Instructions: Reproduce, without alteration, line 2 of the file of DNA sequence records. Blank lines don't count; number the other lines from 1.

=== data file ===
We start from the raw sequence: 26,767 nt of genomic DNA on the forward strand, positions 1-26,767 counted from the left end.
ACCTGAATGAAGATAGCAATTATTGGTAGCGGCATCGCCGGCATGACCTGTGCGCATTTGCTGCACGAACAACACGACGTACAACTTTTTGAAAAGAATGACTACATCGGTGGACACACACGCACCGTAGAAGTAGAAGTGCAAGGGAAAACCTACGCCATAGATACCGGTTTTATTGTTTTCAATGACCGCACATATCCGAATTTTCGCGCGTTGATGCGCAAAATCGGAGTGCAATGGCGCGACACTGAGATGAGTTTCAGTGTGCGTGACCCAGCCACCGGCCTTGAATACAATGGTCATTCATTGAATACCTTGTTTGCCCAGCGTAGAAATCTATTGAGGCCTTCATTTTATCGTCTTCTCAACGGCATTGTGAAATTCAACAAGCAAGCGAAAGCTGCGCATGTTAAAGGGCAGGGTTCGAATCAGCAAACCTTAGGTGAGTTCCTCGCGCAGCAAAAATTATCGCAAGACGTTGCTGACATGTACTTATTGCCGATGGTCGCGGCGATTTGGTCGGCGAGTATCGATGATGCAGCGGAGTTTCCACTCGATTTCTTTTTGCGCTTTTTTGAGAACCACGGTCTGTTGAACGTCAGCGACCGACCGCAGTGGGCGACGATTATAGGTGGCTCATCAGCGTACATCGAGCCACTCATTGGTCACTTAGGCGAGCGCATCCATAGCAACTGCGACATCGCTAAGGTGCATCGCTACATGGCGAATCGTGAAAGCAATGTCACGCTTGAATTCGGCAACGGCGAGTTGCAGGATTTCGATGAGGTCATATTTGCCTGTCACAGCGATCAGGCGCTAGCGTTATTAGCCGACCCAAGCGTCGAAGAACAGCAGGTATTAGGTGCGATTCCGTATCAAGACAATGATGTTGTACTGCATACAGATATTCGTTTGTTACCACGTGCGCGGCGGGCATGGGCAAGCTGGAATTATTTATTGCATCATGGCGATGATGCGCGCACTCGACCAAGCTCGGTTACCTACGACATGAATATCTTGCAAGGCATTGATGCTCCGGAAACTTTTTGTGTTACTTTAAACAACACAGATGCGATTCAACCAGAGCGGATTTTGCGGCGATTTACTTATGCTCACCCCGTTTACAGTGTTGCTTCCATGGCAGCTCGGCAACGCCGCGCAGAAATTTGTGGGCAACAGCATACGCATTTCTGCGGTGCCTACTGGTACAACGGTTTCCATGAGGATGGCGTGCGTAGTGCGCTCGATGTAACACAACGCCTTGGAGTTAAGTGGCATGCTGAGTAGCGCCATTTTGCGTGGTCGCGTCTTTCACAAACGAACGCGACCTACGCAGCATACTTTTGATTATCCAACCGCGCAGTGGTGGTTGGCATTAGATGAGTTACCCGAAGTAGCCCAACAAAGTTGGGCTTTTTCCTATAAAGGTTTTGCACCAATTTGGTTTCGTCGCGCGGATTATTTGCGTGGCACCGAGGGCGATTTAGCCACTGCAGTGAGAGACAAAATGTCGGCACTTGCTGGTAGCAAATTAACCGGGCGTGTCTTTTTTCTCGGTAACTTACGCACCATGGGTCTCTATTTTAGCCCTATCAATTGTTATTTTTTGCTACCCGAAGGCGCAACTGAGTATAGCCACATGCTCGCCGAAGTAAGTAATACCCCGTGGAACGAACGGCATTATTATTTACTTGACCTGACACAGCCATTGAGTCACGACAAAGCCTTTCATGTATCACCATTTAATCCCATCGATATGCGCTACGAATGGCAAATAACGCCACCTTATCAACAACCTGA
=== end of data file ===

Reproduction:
ACCTGAATGAAGATAGCAATTATTGGTAGCGGCATCGCCGGCATGACCTGTGCGCATTTGCTGCACGAACAACACGACGTACAACTTTTTGAAAAGAATGACTACATCGGTGGACACACACGCACCGTAGAAGTAGAAGTGCAAGGGAAAACCTACGCCATAGATACCGGTTTTATTGTTTTCAATGACCGCACATATCCGAATTTTCGCGCGTTGATGCGCAAAATCGGAGTGCAATGGCGCGACACTGAGATGAGTTTCAGTGTGCGTGACCCAGCCACCGGCCTTGAATACAATGGTCATTCATTGAATACCTTGTTTGCCCAGCGTAGAAATCTATTGAGGCCTTCATTTTATCGTCTTCTCAACGGCATTGTGAAATTCAACAAGCAAGCGAAAGCTGCGCATGTTAAAGGGCAGGGTTCGAATCAGCAAACCTTAGGTGAGTTCCTCGCGCAGCAAAAATTATCGCAAGACGTTGCTGACATGTACTTATTGCCGATGGTCGCGGCGATTTGGTCGGCGAGTATCGATGATGCAGCGGAGTTTCCACTCGATTTCTTTTTGCGCTTTTTTGAGAACCACGGTCTGTTGAACGTCAGCGACCGACCGCAGTGGGCGACGATTATAGGTGGCTCATCAGCGTACATCGAGCCACTCATTGGTCACTTAGGCGAGCGCATCCATAGCAACTGCGACATCGCTAAGGTGCATCGCTACATGGCGAATCGTGAAAGCAATGTCACGCTTGAATTCGGCAACGGCGAGTTGCAGGATTTCGATGAGGTCATATTTGCCTGTCACAGCGATCAGGCGCTAGCGTTATTAGCCGACCCAAGCGTCGAAGAACAGCAGGTATTAGGTGCGATTCCGTATCAAGACAATGATGTTGTACTGCATACAGATATTCGTTTGTTACCACGTGCGCGGCGGGCATGGGCAAGCTGGAATTATTTATTGCATCATGGCGATGATGCGCGCACTCGACCAAGCTCGGTTACCTACGACATGAATATCTTGCAAGGCATTGATGCTCCGGAAACTTTTTGTGTTACTTTAAACAACACAGATGCGATTCAACCAGAGCGGATTTTGCGGCGATTTACTTATGCTCACCCCGTTTACAGTGTTGCTTCCATGGCAGCTCGGCAACGCCGCGCAGAAATTTGTGGGCAACAGCATACGCATTTCTGCGGTGCCTACTGGTACAACGGTTTCCATGAGGATGGCGTGCGTAGTGCGCTCGATGTAACACAACGCCTTGGAGTTAAGTGGCATGCTGAGTAGCGCCATTTTGCGTGGTCGCGTCTTTCACAAACGAACGCGACCTACGCAGCATACTTTTGATTATCCAACCGCGCAGTGGTGGTTGGCATTAGATGAGTTACCCGAAGTAGCCCAACAAAGTTGGGCTTTTTCCTATAAAGGTTTTGCACCAATTTGGTTTCGTCGCGCGGATTATTTGCGTGGCACCGAGGGCGATTTAGCCACTGCAGTGAGAGACAAAATGTCGGCACTTGCTGGTAGCAAATTAACCGGGCGTGTCTTTTTTCTCGGTAACTTACGCACCATGGGTCTCTATTTTAGCCCTATCAATTGTTATTTTTTGCTACCCGAAGGCGCAACTGAGTATAGCCACATGCTCGCCGAAGTAAGTAATACCCCGTGGAACGAACGGCATTATTATTTACTTGACCTGACACAGCCATTGAGTCACGACAAAGCCTTTCATGTATCACCATTTAATCCCATCGATATGCGCTACGAATGGCAAATAACGCCACCTTATCAACAACCTGA